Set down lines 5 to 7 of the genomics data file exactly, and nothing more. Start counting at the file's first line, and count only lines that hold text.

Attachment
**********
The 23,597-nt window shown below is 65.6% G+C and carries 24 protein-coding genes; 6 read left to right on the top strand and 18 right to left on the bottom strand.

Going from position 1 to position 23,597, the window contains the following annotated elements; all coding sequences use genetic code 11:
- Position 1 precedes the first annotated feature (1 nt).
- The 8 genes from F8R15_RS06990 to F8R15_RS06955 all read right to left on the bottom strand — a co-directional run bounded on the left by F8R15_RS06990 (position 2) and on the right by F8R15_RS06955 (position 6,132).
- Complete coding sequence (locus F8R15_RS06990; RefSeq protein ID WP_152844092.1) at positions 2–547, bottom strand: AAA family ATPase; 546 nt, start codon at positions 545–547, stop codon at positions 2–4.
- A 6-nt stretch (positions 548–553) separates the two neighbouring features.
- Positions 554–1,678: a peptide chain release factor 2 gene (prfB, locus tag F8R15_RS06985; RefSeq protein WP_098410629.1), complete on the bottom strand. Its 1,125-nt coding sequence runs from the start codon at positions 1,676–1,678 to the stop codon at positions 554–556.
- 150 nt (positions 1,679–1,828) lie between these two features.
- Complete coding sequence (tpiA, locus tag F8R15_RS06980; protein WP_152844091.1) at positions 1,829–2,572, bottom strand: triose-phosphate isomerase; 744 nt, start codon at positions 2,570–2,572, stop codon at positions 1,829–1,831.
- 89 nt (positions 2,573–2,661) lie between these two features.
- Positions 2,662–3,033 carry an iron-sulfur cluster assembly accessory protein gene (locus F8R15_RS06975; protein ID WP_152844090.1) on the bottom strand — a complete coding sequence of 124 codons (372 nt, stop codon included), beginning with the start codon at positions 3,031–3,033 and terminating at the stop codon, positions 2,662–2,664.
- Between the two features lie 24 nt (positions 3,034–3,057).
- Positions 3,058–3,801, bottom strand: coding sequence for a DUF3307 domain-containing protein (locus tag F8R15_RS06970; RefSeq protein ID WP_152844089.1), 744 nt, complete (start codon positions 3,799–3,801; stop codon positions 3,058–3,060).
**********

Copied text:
- Complete coding sequence (locus F8R15_RS06990; RefSeq protein ID WP_152844092.1) at positions 2–547, bottom strand: AAA family ATPase; 546 nt, start codon at positions 545–547, stop codon at positions 2–4.
- A 6-nt stretch (positions 548–553) separates the two neighbouring features.
- Positions 554–1,678: a peptide chain release factor 2 gene (prfB, locus tag F8R15_RS06985; RefSeq protein WP_098410629.1), complete on the bottom strand. Its 1,125-nt coding sequence runs from the start codon at positions 1,676–1,678 to the stop codon at positions 554–556.